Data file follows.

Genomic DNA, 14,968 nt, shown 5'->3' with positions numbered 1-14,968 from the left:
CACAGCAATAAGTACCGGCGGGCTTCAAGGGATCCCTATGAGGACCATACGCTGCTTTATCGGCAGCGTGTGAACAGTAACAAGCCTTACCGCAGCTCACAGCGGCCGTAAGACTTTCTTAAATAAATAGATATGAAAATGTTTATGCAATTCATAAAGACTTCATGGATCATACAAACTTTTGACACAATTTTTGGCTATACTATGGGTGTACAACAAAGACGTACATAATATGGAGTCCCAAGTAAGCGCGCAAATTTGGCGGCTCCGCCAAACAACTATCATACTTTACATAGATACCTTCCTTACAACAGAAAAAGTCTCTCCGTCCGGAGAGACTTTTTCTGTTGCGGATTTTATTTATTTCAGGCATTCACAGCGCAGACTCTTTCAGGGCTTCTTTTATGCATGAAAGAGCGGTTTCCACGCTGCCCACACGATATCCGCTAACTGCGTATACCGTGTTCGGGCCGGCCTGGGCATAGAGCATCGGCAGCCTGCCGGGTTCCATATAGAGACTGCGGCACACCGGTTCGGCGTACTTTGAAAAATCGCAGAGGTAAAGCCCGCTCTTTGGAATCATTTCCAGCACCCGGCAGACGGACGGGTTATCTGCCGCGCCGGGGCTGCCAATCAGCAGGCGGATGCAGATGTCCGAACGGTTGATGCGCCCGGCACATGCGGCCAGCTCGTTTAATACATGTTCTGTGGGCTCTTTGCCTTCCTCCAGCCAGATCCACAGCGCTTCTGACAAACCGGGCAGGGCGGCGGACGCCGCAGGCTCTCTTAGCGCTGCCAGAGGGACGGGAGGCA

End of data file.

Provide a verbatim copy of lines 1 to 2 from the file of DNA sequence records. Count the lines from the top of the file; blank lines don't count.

Genomic DNA, 14,968 nt, shown 5'->3' with positions numbered 1-14,968 from the left:
CACAGCAATAAGTACCGGCGGGCTTCAAGGGATCCCTATGAGGACCATACGCTGCTTTATCGGCAGCGTGTGAACAGTAACAAGCCTTACCGCAGCTCACAGCGGCCGTAAGACTTTCTTAAATAAATAGATATGAAAATGTTTATGCAATTCATAAAGACTTCATGGATCATACAAACTTTTGACACAATTTTTGGCTATACTATGGGTGTACAACAAAGACGTACATAATATGGAGTCCCAAGTAAGCGCGCAAATTTGGCGGCTCCGCCAAACAACTATCATACTTTACATAGATACCTTCCTTACAACAGAAAAAGTCTCTCCGTCCGGAGAGACTTTTTCTGTTGCGGATTTTATTTATTTCAGGCATTCACAGCGCAGACTCTTTCAGGGCTTCTTTTATGCATGAAAGAGCGGTTTCCACGCTGCCCACACGATATCCGCTAACTGCGTATACCGTGTTCGGGCCGGCCTGGGCATAGAGCATCGGCAGCCTGCCGGGTTCCATATAGAGACTGCGGCACACCGGTTCGGCGTACTTTGAAAAATCGCAGAGGTAAAGCCCGCTCTTTGGAATCATTTCCAGCACCCGGCAGACGGACGGGTTATCTGCCGCGCCGGGGCTGCCAATCAGCAGGCGGATGCAGATGTCCGAACGGTTGATGCGCCCGGCACATGCGGCCAGCTCGTTTAATACATGTTCTGTGGGCTCTTTGCCTTCCTCCAGCCAGATCCACAGCGCTTCTGACAAACCGGGCAGGGCGGCGGACGCCGCAGGCTCTCTTAGCGCTGCCAGAGGGACGGGAGGCA